Old SQLite example Baseball Help

Dear all,

Basic introduction: I used to write apps in RB, none of which involved databases. I am trying to write a database app. I thought I would start with a simple example: Paul L’s Baseball Team example (https://www.youtube.com/watch?v=ut9bMJWXb_M&list=WL&index=4&t=1628s).

This was done long before API 2.0.

Thus, I am trying to learn SQLite and update Paul L.'s Baseball Team example to the current framework(s). This is a challenge. So far, I have been successful, but then we get to a method that involves SQL prepared statements and bindings. Using the code Paul provided results in a DBException.

I am not sure where to make changes, as I can’t figure out what bindings are and where faults may happen.

The code from the original example (with small updates) is:

//User finished updating the cell, so update
//related cell/column in database (db)

var sql As String

//Not sure I understand this
sql="UPDATE t_Team SET %column%=? WHERE ID = ?;"

var colName As String

Select Case column
Case 0
Case 1
Case 2
End Select

//create sql statement
sql=sql.Replace("%column%", colName)

//I don't get this
var ps As SQLitePreparedStatement
Call DBError

//This seems to break everything
ps.BindType(0, SQLitePreparedStatement.SQLITE_TEXT)
ps.Bind(1, me.CellTextAt(row, column))

ps.BindType(1, SQLitePreparedStatement.SQLITE_INTEGER)
ps.Bind(1, me.RowTagAt(row).IntegerValue)

I would love to provide my code file, but I don’t think I can.

I apologize is this is a super simple thing to figure out. I have searched the forums, but I can’t find anything that helps.

Any help is greatly appreciated.


My guess is the second line of your code (excerpt above), the first parameter of ps.Bind should be 0 to match the BindType, like so:

ps.Bind(0, me.CellTextAt(row, column))

If you use API-2 then for most cases, including this one, you can forget all about prepared statements. If you copy/paste your “method that involves SQL prepared statements and bindings” here we can probably help you simplify it. (And when posting code, don’t forget to use the </> button on it).

There should be an example that comes with Xojo that should be API 2. Not a my computer at this time.

Relying to my own post, looks like you did provide at least most of that. So we can simplify it as follows:

//User finished updating the cell, so update related cell/column in database (db)

var sql, colName As String

Select Case column
Case 0
Case 1
Case 2
End Select

sql = "UPDATE t_Team SET " + colName + "=?1 WHERE ID = ?2"

db.ExecuteSQL (sql, colval, idval)

where colval is the value the user entered and idval is the id of the entry being changed. Where might these two items be available from?

You see I’ve dumped all the prepare/bind stuff. Not needed here.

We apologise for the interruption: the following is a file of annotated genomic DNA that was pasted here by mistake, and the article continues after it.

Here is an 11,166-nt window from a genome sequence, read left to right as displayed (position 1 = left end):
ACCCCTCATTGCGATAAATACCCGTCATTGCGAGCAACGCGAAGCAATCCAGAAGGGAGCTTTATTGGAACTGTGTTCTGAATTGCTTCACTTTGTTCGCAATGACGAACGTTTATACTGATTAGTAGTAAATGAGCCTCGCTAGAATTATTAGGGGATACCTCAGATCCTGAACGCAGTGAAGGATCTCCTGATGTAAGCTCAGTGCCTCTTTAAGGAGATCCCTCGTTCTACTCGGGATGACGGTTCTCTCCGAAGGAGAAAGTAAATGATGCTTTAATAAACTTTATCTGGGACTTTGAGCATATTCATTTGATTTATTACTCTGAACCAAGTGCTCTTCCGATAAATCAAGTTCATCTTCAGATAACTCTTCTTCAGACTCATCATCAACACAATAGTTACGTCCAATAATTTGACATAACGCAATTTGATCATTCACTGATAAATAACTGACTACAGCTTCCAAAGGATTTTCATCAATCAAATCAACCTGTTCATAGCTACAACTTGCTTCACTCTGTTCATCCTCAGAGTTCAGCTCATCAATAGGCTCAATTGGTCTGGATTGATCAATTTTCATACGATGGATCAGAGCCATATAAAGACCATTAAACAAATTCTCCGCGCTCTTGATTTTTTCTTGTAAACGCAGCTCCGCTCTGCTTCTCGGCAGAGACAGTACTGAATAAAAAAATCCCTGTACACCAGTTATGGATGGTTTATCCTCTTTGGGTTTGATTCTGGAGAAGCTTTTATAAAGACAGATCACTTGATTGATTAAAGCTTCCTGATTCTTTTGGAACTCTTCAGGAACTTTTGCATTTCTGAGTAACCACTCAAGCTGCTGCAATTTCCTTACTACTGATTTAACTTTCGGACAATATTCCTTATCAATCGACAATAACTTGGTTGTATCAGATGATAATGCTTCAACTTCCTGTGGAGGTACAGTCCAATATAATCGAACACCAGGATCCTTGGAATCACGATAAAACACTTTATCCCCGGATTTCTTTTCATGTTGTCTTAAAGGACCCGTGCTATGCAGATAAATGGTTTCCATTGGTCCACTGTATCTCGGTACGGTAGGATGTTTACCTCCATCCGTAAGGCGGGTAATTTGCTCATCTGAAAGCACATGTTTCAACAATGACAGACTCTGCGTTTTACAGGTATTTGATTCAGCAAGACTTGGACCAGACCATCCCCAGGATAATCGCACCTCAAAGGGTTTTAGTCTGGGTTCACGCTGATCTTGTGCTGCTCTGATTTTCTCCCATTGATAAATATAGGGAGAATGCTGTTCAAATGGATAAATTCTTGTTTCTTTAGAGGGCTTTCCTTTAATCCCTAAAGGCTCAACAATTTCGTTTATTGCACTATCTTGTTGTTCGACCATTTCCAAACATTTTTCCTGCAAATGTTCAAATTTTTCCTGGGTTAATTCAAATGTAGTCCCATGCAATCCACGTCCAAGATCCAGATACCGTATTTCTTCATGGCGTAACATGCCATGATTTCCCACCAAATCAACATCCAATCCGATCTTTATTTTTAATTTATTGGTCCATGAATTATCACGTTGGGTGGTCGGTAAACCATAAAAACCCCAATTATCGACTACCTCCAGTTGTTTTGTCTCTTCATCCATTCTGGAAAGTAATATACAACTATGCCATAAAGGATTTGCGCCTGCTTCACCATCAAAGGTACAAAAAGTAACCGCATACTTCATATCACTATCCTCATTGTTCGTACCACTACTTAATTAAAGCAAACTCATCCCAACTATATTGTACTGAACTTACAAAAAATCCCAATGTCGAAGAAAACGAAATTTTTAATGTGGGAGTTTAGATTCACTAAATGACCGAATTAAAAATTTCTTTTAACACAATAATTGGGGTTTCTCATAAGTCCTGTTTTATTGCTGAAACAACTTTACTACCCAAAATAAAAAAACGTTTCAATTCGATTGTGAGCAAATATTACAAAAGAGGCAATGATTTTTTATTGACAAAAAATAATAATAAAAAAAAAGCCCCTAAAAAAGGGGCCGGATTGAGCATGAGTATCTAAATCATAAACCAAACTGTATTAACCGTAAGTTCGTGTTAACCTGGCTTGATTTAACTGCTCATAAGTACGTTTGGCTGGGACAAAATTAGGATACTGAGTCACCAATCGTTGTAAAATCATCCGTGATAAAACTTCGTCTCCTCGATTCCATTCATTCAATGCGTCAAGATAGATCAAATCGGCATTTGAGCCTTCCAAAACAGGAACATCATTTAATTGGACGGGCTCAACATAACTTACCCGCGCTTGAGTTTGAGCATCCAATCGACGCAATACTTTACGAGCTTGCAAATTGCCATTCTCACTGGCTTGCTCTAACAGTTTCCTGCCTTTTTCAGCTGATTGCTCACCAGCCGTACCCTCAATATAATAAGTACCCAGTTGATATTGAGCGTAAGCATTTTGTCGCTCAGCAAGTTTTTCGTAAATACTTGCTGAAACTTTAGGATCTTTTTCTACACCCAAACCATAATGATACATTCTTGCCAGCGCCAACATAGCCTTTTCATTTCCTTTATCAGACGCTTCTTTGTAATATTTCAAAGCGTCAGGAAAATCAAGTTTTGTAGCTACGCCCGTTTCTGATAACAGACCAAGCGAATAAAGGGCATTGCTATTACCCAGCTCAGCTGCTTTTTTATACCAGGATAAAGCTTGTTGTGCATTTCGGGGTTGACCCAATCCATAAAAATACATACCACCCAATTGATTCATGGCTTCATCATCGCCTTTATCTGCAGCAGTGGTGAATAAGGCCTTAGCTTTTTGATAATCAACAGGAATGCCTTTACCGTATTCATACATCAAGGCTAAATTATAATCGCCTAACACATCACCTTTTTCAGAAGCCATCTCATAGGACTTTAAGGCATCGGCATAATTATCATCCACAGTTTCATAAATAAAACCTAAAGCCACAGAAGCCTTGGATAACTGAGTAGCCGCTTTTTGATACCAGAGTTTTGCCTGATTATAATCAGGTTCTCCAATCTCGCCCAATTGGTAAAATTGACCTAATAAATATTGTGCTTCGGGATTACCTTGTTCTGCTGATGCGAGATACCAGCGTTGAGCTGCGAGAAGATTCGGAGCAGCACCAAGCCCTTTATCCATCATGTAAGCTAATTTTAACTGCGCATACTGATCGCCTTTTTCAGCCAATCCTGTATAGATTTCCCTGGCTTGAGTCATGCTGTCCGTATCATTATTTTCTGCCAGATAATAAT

a small people database with direct changes in a list box and selection of storage locations


Thank you all for the help!

Sorry for the late reply. The code is in the CellAction event handler, so is passed the row and column indices.

Thanks tons again for your help. Just curious, but what do ‘bind’ and ‘BindType’ do, and where are they used.



Bind and BindType are the old way of doing things, along with the PreparedStatement classes. They were bulky and ungainly. They have been replaced with SelectSQL and ExecuteSQL, which do prepared statements for you behind the scenes. They’re much easier to use.

When you execute an SQL statement, you can “prepare it”, which acts to sort of compile it, in such a way that should you re-use that statement many times, you can just submit the semi-compiled version each time, which will speed up your app. In order to do the preparation, you have to bind parameters to it (if they are needed by your SQL), which is what the bind stuff is all about. As @Tim_Hare said, that is clumsy. The only way to avoid that, using the old SQLExecute and SQLSelect (API-1) statements, was to create your SQL statement entirely as a complete string, creating a fixed string by converting your variables to be parts of the string. So I used to do stuff like:

sql = "select mycol from mytable where name='" + username + "' and id=" + myid.ToString

You see that the property sql becomes a complete fixed string and so nothing then needs binding to it. The problem with this is SQL injection - a bad guy could replace the nice username string with bad SQL and erase your database (for example, as shown wittily at xkcd: Exploits of a Mom).

What the new (API-2) methods - SelectSQL and ExecuteSQL - do, as @Tim_Hare explained, is to do all that binding internally, so you don’ty have to bother, and so that you’re also protected against that sort of exploit.

Of course, now you will doing all those extra bind calls every time you approach the database, which is fine for me, for example, as there are essentially no occasions in my code where that would matter. But if you find you are submitting the same SQL statement to the database thousands of time, with the same variables, then there is scope for a speedup of your app by preparing and binding that particular statement and saving the prepared statement for re-use.

Dear Tims,

Thank you for your explainations. They are both very helpful.

Also, XKCD is nerd gold. “Little Bobby Tables…” hee hee.